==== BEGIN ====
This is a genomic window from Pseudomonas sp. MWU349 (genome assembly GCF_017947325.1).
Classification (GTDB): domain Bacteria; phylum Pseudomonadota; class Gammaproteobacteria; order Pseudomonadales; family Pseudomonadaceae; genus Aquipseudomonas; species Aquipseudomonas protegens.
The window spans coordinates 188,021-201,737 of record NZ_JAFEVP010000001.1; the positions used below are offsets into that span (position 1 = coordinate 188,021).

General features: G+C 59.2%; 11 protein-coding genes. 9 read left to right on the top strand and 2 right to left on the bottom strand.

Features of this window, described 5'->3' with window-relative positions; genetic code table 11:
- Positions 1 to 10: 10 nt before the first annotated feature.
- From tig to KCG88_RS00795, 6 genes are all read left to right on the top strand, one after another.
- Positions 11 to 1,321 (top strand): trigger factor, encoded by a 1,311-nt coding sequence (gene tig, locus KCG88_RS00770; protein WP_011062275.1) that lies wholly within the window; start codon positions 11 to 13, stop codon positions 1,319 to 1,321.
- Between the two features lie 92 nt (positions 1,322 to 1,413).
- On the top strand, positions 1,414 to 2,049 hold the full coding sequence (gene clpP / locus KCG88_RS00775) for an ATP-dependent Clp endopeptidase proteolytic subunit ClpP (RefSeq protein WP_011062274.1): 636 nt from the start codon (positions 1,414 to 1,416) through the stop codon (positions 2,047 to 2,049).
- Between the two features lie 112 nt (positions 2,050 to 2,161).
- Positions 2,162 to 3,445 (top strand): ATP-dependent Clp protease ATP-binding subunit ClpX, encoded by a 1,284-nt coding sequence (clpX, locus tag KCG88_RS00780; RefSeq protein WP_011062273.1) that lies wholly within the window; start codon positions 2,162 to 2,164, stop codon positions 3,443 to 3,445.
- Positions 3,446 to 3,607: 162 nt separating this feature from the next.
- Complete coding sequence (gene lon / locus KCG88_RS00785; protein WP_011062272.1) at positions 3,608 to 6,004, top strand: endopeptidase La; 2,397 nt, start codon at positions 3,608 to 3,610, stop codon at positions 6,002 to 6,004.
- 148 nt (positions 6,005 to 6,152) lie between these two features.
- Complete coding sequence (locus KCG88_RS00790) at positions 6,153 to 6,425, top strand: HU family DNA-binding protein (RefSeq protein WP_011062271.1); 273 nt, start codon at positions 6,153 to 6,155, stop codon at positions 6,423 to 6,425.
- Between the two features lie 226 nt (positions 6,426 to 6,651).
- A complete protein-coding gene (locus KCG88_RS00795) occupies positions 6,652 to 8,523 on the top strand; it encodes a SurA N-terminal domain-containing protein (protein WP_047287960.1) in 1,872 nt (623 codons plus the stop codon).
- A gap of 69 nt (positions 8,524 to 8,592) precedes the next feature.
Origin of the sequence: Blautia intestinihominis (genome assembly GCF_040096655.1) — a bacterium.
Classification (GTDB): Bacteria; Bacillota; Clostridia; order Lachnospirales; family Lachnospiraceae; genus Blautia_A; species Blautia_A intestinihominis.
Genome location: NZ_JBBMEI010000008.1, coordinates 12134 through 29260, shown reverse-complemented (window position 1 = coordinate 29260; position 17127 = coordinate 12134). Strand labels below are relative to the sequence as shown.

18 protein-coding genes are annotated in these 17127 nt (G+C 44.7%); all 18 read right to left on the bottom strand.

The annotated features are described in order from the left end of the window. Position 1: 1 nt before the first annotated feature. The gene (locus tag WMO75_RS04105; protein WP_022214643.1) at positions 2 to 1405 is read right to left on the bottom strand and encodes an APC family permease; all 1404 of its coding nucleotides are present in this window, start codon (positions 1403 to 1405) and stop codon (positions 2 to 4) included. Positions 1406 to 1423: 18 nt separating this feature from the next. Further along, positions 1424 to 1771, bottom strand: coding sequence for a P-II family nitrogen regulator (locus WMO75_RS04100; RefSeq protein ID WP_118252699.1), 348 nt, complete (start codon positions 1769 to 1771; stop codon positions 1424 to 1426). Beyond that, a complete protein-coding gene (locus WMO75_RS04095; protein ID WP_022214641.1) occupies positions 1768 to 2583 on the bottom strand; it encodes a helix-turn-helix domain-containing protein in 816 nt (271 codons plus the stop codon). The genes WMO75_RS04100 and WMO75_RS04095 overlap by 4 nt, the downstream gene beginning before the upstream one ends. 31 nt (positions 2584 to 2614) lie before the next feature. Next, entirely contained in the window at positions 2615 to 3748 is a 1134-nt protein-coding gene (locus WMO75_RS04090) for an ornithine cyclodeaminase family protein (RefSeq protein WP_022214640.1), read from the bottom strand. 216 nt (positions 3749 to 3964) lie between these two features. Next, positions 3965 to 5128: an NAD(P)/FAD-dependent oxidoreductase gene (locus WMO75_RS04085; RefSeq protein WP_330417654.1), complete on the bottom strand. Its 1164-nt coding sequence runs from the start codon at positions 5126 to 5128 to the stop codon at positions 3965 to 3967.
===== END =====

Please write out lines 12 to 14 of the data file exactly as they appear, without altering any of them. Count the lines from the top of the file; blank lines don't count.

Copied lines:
- Positions 2,162 to 3,445 (top strand): ATP-dependent Clp protease ATP-binding subunit ClpX, encoded by a 1,284-nt coding sequence (clpX, locus tag KCG88_RS00780; RefSeq protein WP_011062273.1) that lies wholly within the window; start codon positions 2,162 to 2,164, stop codon positions 3,443 to 3,445.
- Positions 3,446 to 3,607: 162 nt separating this feature from the next.
- Complete coding sequence (gene lon / locus KCG88_RS00785; protein WP_011062272.1) at positions 3,608 to 6,004, top strand: endopeptidase La; 2,397 nt, start codon at positions 3,608 to 3,610, stop codon at positions 6,002 to 6,004.